It’s amazingly well written, with the clues seamlessly laid out throughout the narrative until they all make sense at the very end without any gaping plot holes. It’s so easy to leave a couple of threads untied at the end of a whodunnit that it’s notable that this one didn’t!

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I finished this book in 24 hours and was delighted to discover that the author has a couple of other books that I can dig in to.
Sci-fi, mystery and horror fans- pick up your copy today!

Review: Two Nights by Kathy Reichs

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Published by Simon & Schuster

3 stars

Synopsis:

#1 New York Times bestselling author Kathy Reichs steps beyond her classic Temperance Brennan series in a new standalone thriller featuring a smart, tough, talented heroine whose thirst for justice stems from her own dark past.

Meet Sunday Night, a woman with physical and psychological scars, and a killer instinct. . . .

Sunnie has spent years running from her past, burying secrets and building a life in which she needs no one and feels nothing. But a girl has gone missing, lost in the chaos of a bomb explosion, and the family needs Sunnie’s help.

Is the girl dead? Did someone take her? If she is out there, why doesn’t she want to be found? It’s time for Sunnie to face her own demons because they just might lead her to the truth about what really happened all those years ago.


I have read some of Reichs’ books in the past, though I think they were all part of the Temperance Brennan series. 

It’s odd, but no matter how much I want to love these books (and I do really enjoy her stories and her mystery building), I just can’t seem to get on with her writing style. Reichs writes in very short, sharp sentences that just don’t get through to me.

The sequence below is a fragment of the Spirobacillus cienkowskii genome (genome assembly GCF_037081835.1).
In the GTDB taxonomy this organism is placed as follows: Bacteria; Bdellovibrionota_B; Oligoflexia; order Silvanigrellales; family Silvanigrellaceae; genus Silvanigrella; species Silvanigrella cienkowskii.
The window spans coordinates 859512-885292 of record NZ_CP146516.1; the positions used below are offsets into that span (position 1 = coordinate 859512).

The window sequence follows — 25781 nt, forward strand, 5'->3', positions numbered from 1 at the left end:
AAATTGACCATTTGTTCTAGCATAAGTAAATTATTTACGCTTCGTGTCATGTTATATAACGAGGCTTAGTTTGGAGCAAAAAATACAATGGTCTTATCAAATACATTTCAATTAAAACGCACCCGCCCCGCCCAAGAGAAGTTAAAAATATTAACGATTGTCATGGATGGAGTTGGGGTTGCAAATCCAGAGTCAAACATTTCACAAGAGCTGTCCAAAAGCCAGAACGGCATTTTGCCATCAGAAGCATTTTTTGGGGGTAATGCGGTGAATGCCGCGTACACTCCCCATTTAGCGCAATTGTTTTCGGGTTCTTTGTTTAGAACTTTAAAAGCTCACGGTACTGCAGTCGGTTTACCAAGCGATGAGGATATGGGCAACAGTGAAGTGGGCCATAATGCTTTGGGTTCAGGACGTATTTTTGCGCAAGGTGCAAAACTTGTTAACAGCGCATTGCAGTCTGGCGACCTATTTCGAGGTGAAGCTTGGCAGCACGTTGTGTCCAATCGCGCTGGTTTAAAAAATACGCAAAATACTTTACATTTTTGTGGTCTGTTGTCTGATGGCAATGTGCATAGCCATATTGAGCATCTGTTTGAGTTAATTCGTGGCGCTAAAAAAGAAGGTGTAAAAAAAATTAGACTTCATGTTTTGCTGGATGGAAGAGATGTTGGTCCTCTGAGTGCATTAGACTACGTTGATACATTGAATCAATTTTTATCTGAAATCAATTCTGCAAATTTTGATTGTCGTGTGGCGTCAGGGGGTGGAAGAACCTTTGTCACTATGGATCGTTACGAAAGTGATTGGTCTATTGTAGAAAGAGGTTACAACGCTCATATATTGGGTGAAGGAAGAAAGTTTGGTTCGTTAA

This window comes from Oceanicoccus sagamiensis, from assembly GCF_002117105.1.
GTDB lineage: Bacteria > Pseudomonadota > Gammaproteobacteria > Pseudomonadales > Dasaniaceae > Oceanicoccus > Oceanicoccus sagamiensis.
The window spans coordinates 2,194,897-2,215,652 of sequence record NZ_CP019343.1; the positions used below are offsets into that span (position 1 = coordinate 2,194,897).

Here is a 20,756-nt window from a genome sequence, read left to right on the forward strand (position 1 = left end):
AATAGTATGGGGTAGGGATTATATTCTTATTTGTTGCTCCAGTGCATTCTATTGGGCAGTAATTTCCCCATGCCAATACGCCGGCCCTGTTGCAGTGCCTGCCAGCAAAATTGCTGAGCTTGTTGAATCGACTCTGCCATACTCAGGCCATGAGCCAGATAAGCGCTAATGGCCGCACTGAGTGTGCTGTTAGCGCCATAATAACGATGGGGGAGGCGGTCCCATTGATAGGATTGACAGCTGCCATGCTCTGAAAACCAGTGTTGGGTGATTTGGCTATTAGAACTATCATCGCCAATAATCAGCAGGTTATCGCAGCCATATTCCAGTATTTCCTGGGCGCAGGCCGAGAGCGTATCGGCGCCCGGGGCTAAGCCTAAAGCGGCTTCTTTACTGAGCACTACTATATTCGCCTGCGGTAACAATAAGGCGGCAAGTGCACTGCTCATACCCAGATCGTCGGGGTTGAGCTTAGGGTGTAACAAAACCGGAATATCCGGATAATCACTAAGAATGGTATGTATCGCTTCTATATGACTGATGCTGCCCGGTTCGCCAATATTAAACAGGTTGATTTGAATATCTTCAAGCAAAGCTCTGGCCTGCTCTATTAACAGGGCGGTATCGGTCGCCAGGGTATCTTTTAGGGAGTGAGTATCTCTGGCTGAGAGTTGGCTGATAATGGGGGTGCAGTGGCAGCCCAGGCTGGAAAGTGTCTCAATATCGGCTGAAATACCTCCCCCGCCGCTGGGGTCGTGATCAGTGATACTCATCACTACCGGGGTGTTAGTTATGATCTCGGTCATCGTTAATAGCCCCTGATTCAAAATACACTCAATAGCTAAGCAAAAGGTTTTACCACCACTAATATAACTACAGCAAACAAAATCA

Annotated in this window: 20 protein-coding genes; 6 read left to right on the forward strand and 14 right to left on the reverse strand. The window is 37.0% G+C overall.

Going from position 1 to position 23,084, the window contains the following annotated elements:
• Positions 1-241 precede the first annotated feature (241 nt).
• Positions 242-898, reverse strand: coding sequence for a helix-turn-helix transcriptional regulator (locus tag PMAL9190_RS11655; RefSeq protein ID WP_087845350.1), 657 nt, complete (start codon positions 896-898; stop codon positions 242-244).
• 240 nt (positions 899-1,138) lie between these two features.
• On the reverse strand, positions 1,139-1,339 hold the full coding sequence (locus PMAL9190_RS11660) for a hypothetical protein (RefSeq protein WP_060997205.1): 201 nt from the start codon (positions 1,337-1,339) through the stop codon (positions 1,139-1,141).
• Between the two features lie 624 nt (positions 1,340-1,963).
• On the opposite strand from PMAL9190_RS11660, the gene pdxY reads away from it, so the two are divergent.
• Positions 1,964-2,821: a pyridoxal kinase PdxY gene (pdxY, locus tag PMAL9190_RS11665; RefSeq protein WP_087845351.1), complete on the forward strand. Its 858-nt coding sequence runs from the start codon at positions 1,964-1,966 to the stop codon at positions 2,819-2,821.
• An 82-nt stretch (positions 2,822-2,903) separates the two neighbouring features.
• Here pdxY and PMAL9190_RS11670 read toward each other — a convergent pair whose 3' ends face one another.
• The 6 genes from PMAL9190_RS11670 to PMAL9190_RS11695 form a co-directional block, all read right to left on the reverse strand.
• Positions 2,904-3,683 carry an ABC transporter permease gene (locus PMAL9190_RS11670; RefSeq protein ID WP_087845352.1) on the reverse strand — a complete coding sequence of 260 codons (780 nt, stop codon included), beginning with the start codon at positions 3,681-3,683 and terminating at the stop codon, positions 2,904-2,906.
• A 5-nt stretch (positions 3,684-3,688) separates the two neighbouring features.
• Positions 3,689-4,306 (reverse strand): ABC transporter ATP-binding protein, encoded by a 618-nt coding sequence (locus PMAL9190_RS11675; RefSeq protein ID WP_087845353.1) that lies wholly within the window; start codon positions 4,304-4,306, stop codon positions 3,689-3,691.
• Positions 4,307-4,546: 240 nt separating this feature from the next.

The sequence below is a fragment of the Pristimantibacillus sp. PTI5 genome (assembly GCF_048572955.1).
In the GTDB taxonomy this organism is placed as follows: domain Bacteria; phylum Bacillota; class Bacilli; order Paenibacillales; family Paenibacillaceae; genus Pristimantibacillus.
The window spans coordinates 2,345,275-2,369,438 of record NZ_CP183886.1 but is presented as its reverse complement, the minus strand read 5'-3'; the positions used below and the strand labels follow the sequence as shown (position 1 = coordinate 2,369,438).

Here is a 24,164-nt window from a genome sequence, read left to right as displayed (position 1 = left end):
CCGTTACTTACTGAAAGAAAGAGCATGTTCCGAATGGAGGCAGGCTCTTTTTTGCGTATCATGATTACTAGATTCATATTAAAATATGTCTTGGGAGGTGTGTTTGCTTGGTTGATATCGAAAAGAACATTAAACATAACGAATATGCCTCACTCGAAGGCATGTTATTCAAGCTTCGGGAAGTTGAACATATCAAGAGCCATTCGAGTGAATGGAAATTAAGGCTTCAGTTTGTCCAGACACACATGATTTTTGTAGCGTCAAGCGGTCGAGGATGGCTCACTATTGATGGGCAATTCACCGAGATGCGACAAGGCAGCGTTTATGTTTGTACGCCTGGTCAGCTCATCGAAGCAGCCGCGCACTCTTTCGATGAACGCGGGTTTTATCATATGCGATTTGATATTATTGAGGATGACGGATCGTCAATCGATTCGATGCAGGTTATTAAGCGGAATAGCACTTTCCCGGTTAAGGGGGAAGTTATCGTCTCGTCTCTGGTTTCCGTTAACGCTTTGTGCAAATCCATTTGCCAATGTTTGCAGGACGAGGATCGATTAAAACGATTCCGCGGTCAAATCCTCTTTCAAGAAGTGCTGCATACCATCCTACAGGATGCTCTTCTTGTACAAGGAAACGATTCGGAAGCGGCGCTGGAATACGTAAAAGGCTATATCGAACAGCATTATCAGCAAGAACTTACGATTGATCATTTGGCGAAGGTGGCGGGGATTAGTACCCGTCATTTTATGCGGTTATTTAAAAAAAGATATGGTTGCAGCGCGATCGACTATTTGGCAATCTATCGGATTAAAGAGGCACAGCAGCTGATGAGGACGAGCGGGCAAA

It’s the action and mystery that makes this story and the characters aren’t relatable enough for me to really get involved.The main character in this book, Sunday Night (a nod to the mandatory silly name in cosy mysteries), is a troubled ex-police officer with a shocking past. She’s been enlisted by her friend to take on a private case to investigate the disappearance/possible murder of a young woman whose background bears similarities of her own.

Sunday is your stereotypical tough female protagonist, she’s unbelievably badass, sarcastic and fearless. 

During the course of her investigation, she finds herself being drawn into something much bigger than she could have imagined. 

As ever, my main hook when it comes to books is being able to identify with the characters in any meaningful way and honestly, I couldn’t. The mystery was well written and the story suspenseful as well as satisfyingly well researched but I’m going to finally do myself a favour and just appreciate Reichs as my hero for creating Temperance Brennan. The series Bones got me through A-level science as I binge watched my way through all night revision sessions. I’m going to have to accept no matter how much I wish it wasn’t so, her writing just doesn’t do it for me.